What is Fentanyl?

When it comes to opioids, fentanyl addiction is one of our biggest concerns.

This opioid painkiller is a synthetic drug that blocks the pain receptors in your brain.

It also increases the release of the chemical dopamine, which is responsible for feelings of pleasure.

These two side effects are highly beneficial in medical settings.

These same effects contribute to their high potential for abuse and addiction.

The immediate side effects of fentanyl use are potent and shortlived.

The potential health consequences of fentanyl abuse or addiction may be more long term.

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Fentanyl Addiction Rates

Exact addiction rates can be difficult to track since so many addictions remain untreated.

What we can track more clearly is the damage that it causes. Synthetic opioids like fentanyl are present in more overdose deaths than any other drug category. As far as all opioid-related deaths go, 59% of them involve fentanyl. Both the potency of the drug in intentional use and the rates of accidental ingestion contribute to these numbers.

Fentanyl is easy to disguise. It produces a faster, more potent, and cheaper high than many other drugs.

Because it is so easy to use fentanyl as a filler, drug dealers often mix it into other drugs to cut their costs. Fentanyl mixes with heroin, cocaine, MDMA, or methamphetamine.

When you are unaccustomed to the potency of fentanyl, this practice can quickly lead to addiction or overdose. For many, accidental fentanyl ingestion leads to dangerous or even fatal consequences.

The best way to avoid this problem is to avoid illicit drug use altogether.


Fentanyl Addiction


When a drug alters your brain chemistry, the risk of abuse and addiction is there. When that same drug produces addictive effects like pain relief and happiness, the risk is higher.

Many people who have severe pains or troubling mental health issues gravitate toward substances that produce these effects.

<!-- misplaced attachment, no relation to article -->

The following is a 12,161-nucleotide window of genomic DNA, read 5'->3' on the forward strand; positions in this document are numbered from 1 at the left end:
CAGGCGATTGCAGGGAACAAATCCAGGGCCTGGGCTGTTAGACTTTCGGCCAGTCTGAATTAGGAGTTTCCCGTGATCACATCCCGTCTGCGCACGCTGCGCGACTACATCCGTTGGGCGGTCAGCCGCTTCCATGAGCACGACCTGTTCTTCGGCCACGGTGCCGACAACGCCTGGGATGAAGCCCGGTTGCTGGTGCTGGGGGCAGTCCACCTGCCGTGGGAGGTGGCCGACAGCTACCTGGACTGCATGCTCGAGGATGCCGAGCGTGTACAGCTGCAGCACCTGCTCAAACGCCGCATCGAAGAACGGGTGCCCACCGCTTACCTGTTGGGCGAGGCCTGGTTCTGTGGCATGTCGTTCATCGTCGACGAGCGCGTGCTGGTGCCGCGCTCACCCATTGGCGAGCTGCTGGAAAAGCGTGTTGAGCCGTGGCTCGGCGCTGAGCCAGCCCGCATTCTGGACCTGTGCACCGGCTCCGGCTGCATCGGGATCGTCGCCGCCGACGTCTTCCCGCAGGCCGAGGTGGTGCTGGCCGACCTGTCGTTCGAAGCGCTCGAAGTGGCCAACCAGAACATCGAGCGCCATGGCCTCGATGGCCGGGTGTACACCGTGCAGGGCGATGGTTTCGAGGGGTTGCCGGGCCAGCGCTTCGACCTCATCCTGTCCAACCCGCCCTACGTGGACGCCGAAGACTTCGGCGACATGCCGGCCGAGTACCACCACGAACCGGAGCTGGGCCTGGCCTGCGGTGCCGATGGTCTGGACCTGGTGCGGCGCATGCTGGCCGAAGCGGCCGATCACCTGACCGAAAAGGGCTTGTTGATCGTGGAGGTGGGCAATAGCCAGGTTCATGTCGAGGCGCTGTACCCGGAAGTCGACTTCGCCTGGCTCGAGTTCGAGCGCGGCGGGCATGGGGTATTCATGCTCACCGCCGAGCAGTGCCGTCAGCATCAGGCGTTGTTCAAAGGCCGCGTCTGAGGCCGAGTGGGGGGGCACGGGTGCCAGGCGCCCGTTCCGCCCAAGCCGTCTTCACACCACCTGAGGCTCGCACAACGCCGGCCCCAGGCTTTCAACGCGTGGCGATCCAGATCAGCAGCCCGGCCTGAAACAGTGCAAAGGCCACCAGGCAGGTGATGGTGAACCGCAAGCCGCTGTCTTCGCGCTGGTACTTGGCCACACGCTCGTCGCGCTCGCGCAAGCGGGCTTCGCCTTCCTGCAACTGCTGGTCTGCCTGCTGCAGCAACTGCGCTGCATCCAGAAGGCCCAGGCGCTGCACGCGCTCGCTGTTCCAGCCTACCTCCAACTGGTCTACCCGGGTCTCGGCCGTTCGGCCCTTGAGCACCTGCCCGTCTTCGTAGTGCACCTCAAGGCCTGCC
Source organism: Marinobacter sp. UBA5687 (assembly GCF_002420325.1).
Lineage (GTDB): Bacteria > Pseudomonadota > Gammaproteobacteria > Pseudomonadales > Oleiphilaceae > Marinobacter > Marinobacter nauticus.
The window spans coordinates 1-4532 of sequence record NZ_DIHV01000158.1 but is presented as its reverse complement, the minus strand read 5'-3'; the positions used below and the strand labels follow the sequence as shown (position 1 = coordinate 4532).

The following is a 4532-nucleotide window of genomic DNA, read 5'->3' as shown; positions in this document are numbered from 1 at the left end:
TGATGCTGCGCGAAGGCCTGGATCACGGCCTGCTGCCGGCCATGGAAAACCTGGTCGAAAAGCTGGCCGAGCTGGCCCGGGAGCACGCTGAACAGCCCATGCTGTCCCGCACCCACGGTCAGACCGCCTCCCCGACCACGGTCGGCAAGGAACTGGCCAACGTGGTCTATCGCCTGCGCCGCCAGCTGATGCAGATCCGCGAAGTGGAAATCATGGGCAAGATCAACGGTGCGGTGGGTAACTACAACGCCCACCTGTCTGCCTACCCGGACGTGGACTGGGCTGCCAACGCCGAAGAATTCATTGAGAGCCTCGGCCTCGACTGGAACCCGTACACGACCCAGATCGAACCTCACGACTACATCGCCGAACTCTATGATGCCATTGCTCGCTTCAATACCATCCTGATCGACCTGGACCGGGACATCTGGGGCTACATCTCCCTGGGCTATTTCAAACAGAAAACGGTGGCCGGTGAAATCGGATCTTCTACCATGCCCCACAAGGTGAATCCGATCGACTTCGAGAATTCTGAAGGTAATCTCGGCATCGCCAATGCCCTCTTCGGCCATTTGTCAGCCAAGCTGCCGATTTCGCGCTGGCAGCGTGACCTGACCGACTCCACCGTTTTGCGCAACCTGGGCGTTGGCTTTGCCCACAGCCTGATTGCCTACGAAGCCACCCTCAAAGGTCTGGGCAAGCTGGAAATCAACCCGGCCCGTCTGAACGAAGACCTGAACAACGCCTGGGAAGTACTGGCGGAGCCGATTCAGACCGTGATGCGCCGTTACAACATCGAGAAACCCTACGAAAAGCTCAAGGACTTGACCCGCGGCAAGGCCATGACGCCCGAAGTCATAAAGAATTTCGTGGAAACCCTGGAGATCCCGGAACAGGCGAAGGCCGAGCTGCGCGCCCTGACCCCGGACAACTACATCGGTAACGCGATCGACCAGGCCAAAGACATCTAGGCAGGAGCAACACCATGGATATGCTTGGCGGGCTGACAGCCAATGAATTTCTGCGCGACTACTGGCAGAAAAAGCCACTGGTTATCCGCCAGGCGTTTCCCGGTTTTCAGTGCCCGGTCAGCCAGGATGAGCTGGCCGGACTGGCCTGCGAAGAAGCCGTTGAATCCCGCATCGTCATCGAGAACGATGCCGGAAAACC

Mental health and addiction are so strongly connected. Our mental health team has experience in treating a variety of conditions in this area.

If you are facing both a mental health disorder and an addiction to fentanyl, this is a dual diagnosis. Our treatment programs for fentanyl addiction can address this condition, too.

Addictions and mental health disorders are scary, but you do not have to face them alone. Asking for help is the first step in your journey toward a healthier life. You can find peace and clarity in sobriety. We will help you walk your path until you find it.

Signs of Fentanyl Addiction

There are many potential signs of fentanyl addiction. These can be either psychological or physical.

Physical symptoms may include:

  • Shallow breathing
  • Seizures
  • Headaches
  • Dizziness
  • Blurred vision
  • Itchiness
  • Constipation
  • Nausea or vomiting

Psychological symptoms often include periods of extreme moods. The most common are extreme happiness, confusion, euphoria, or drowsiness. You may experience these symptoms or others.

Drug reactions can be difficult to predict. Depending on the form, length, and frequency of your drug use, many different variables can alter your experience.

In long-term or heavy abuse, there is the potential for more serious, life-threatening, or fatal symptoms than the ones listed above.

Two of the most common of these are difficulty breathing and unconsciousness. The breathing issues associated with fentanyl abuse can lead to a condition called hypoxia. When the brain suffers a lack of oxygen, hypoxia occurs and may lead to coma, brain damage, or death.

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Fentanyl Addiction Withdrawal Symptoms

Since fentanyl is so potent and dangerous, you would expect the withdrawal symptoms associated with it to match.

The good news is that fentanyl withdrawal symptoms are not likely to be life-threatening. Going through the withdrawal process with guidance from a team of medical professionals will certainly make it easier.

Depending on your needs, we may administer an approved medication to ease your symptoms and reduce cravings.

You will have a safe, comfortable space in which to work through early sobriety.

Depending on several individual factors, your symptoms may vary in length and degree. Fentanyl withdrawal symptoms are often similar to flu symptoms.

These may include:

  • Muscle and bone pain
  • Sleep problems
  • Diarrhea and vomiting
  • Cold flashes with goosebumps
  • Uncontrollable leg movements
  • Severe cravings

Many fentanyl users try to stop on their own, but withdrawal symptoms drive them to relapse.

Fentanyl Addiction Colorado Pathfinders - A woman experiencing severe withdrawal symptoms from the lack of use of fentanyl

How Can We Help?

Pathfinders is the best place for comprehensive fentanyl addiction care in Colorado.

Once you walk through our doors, we will be with you for as long as you need us.

We offer programs spanning from thirty days to one year.

Call today to get started.

Pathfinders Recovery Center Colorado

  • 2953 S Peoria St. Suite 230 Aurora, CO 80014
  • 855-728-4363
  • Office Hours: M-F 8:30 am – 5:00 pm

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